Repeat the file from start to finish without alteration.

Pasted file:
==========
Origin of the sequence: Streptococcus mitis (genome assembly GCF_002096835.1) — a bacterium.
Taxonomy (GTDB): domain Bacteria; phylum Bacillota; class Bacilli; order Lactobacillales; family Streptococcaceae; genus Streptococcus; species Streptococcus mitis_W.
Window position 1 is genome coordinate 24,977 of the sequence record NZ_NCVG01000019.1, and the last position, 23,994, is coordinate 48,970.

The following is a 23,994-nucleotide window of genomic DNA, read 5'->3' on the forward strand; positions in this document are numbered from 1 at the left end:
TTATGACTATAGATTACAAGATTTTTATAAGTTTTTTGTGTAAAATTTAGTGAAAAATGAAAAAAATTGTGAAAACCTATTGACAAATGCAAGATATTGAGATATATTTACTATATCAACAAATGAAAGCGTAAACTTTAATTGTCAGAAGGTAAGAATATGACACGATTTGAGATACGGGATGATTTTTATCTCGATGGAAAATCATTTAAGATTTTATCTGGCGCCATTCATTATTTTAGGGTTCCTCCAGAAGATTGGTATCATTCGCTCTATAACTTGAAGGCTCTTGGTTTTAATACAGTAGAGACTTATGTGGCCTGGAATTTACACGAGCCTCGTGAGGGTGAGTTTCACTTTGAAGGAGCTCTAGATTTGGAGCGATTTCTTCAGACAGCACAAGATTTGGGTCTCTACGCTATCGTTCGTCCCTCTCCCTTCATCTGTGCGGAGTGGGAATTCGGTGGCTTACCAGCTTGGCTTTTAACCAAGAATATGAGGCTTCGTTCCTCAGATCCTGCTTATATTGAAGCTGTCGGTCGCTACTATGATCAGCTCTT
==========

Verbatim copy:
Origin of the sequence: Streptococcus mitis (genome assembly GCF_002096835.1) — a bacterium.
Taxonomy (GTDB): domain Bacteria; phylum Bacillota; class Bacilli; order Lactobacillales; family Streptococcaceae; genus Streptococcus; species Streptococcus mitis_W.
Window position 1 is genome coordinate 24,977 of the sequence record NZ_NCVG01000019.1, and the last position, 23,994, is coordinate 48,970.

The following is a 23,994-nucleotide window of genomic DNA, read 5'->3' on the forward strand; positions in this document are numbered from 1 at the left end:
TTATGACTATAGATTACAAGATTTTTATAAGTTTTTTGTGTAAAATTTAGTGAAAAATGAAAAAAATTGTGAAAACCTATTGACAAATGCAAGATATTGAGATATATTTACTATATCAACAAATGAAAGCGTAAACTTTAATTGTCAGAAGGTAAGAATATGACACGATTTGAGATACGGGATGATTTTTATCTCGATGGAAAATCATTTAAGATTTTATCTGGCGCCATTCATTATTTTAGGGTTCCTCCAGAAGATTGGTATCATTCGCTCTATAACTTGAAGGCTCTTGGTTTTAATACAGTAGAGACTTATGTGGCCTGGAATTTACACGAGCCTCGTGAGGGTGAGTTTCACTTTGAAGGAGCTCTAGATTTGGAGCGATTTCTTCAGACAGCACAAGATTTGGGTCTCTACGCTATCGTTCGTCCCTCTCCCTTCATCTGTGCGGAGTGGGAATTCGGTGGCTTACCAGCTTGGCTTTTAACCAAGAATATGAGGCTTCGTTCCTCAGATCCTGCTTATATTGAAGCTGTCGGTCGCTACTATGATCAGCTCTT